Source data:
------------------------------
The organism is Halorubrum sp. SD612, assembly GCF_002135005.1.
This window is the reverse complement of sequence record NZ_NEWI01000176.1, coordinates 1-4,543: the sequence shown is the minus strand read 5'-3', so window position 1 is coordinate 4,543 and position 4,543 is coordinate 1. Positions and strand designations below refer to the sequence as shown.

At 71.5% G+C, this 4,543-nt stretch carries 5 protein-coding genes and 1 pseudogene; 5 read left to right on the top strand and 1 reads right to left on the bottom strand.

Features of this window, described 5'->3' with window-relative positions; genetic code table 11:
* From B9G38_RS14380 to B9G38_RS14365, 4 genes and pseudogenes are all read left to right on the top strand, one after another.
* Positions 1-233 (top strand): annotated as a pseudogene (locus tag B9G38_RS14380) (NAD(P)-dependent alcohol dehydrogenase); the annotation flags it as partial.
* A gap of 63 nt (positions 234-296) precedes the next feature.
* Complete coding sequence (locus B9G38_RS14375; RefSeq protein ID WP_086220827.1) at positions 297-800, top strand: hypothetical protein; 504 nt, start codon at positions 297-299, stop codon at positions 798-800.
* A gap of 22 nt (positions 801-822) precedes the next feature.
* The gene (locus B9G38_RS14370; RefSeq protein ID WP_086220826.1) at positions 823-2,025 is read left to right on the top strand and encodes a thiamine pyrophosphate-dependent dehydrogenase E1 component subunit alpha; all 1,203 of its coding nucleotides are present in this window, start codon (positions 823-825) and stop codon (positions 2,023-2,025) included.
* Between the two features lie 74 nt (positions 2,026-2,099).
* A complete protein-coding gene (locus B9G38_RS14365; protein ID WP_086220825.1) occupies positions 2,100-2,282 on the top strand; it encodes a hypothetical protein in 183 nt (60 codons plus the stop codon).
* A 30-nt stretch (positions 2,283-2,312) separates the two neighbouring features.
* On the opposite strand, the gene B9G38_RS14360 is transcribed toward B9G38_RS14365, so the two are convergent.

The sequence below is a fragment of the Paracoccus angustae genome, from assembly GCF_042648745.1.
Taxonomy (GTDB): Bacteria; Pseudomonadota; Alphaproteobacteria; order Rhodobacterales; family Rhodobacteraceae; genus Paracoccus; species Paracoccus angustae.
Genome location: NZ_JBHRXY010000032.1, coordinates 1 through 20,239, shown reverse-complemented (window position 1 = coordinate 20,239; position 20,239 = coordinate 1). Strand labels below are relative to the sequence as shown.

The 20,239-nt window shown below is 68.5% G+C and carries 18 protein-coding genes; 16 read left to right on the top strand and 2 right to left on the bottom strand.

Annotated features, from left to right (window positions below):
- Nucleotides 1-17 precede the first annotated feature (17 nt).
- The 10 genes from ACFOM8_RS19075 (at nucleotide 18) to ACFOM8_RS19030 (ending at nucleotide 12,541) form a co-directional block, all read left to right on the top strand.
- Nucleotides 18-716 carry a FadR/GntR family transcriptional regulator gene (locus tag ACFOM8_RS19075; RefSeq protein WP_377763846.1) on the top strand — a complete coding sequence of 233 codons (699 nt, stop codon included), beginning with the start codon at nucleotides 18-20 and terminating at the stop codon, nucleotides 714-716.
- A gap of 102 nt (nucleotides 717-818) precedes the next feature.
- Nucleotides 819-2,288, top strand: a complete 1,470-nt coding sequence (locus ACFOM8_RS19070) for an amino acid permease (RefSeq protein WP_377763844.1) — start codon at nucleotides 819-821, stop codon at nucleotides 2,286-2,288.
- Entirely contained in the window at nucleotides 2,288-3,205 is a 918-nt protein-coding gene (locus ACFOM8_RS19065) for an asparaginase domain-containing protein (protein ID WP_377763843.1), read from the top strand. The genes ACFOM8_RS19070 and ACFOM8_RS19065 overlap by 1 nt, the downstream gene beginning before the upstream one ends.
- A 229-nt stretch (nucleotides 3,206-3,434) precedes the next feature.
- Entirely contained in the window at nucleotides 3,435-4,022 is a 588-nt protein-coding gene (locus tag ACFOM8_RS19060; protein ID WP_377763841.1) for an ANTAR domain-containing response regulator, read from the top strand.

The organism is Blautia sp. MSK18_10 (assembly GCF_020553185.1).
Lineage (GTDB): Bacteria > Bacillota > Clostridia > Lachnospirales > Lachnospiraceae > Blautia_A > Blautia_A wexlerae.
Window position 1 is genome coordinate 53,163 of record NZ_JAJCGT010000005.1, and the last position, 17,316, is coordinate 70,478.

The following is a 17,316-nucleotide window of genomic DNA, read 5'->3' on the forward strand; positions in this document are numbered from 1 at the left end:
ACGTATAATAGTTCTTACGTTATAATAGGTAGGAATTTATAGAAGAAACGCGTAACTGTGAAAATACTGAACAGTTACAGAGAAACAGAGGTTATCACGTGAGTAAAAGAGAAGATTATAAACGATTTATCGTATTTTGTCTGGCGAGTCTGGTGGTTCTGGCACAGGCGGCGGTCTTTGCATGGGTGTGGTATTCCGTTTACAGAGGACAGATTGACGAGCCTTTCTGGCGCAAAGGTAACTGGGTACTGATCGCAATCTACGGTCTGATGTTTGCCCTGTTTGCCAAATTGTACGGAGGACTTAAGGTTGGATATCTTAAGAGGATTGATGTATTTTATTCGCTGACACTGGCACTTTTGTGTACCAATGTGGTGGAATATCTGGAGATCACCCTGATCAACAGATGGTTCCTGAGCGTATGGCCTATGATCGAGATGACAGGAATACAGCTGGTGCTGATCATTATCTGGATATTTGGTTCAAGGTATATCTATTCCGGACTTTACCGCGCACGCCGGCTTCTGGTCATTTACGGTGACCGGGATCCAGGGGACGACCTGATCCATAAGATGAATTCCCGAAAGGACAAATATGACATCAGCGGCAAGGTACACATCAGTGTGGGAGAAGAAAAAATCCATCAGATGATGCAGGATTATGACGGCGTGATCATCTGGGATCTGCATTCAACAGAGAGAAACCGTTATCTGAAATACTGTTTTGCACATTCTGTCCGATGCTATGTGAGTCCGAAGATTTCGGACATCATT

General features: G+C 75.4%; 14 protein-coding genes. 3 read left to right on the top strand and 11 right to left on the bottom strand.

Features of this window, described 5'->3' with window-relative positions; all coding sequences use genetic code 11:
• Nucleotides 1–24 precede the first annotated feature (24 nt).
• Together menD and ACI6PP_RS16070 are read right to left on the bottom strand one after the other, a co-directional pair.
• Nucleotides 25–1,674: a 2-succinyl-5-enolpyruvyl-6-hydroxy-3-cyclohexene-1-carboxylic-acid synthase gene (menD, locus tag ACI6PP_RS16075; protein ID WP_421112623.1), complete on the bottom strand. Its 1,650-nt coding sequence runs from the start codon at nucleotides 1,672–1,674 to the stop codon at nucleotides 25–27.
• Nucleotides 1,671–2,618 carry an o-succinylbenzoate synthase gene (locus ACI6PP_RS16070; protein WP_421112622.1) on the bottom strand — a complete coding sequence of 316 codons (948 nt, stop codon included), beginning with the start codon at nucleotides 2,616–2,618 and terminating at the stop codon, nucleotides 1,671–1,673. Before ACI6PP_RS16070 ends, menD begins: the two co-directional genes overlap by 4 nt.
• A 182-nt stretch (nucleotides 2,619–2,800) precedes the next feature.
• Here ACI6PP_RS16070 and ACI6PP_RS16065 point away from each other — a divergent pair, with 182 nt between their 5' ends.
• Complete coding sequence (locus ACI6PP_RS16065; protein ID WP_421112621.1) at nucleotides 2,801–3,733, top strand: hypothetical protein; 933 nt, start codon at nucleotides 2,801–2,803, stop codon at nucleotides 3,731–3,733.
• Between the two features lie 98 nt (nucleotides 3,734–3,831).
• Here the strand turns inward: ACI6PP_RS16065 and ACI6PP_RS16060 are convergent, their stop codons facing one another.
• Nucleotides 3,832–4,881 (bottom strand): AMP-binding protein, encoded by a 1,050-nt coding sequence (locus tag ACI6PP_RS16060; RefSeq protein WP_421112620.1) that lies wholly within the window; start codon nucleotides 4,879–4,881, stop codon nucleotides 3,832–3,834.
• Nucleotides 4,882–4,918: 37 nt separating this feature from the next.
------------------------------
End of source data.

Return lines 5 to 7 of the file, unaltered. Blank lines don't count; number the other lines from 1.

* From B9G38_RS14380 to B9G38_RS14365, 4 genes and pseudogenes are all read left to right on the top strand, one after another.
* Positions 1-233 (top strand): annotated as a pseudogene (locus tag B9G38_RS14380) (NAD(P)-dependent alcohol dehydrogenase); the annotation flags it as partial.
* A gap of 63 nt (positions 234-296) precedes the next feature.